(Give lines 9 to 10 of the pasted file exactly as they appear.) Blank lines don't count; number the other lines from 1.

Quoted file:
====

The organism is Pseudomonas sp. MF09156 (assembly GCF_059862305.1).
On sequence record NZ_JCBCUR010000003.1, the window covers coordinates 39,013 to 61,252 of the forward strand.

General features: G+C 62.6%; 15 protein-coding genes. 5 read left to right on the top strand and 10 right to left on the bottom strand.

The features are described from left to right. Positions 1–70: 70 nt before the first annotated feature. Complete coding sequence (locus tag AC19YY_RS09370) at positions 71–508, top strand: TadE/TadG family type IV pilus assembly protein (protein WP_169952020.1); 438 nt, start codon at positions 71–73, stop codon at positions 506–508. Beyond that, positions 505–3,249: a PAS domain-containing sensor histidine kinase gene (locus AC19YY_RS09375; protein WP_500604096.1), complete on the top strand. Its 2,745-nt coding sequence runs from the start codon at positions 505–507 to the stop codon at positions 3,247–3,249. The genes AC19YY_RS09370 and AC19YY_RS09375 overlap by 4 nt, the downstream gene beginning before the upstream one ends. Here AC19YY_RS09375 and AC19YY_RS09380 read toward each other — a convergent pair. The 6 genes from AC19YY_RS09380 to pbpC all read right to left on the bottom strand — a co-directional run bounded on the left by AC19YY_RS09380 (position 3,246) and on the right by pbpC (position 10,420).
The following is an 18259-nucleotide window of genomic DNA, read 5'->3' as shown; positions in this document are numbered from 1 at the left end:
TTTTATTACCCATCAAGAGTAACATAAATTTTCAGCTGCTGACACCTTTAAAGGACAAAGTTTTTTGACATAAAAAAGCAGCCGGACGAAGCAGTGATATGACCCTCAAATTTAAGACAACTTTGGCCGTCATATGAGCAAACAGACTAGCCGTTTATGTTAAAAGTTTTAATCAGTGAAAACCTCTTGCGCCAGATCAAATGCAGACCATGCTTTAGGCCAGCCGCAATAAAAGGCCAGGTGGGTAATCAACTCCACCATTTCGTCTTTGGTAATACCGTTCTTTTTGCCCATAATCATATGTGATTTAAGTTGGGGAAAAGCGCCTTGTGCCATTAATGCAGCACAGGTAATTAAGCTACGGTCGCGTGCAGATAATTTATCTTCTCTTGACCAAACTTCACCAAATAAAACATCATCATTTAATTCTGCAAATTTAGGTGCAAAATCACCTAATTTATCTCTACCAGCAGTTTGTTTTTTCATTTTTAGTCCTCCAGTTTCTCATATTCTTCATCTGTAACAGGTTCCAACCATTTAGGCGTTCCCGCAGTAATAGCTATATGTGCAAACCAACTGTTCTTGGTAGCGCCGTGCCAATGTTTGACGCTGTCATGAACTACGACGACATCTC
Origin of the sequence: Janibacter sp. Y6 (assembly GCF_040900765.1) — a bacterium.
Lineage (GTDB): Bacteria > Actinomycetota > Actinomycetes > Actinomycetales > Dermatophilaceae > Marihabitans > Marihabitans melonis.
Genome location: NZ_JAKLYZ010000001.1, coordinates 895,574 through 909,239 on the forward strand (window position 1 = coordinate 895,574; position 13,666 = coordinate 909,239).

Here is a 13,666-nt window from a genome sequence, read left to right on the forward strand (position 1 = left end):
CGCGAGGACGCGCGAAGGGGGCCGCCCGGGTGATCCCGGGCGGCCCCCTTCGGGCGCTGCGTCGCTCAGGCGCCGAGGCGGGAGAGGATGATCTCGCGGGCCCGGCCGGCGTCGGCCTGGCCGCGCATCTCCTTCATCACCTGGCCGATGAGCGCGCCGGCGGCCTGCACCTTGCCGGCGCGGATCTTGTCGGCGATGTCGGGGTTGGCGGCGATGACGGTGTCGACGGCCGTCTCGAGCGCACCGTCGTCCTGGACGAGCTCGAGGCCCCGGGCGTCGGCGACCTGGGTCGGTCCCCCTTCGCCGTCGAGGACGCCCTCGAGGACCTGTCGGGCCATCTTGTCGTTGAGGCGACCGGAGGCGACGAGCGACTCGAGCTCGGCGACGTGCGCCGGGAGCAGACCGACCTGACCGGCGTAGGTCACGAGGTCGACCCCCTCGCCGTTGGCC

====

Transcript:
Genome location: NZ_JAKLYZ010000001.1, coordinates 895,574 through 909,239 on the forward strand (window position 1 = coordinate 895,574; position 13,666 = coordinate 909,239).

Here is a 13,666-nt window from a genome sequence, read left to right on the forward strand (position 1 = left end):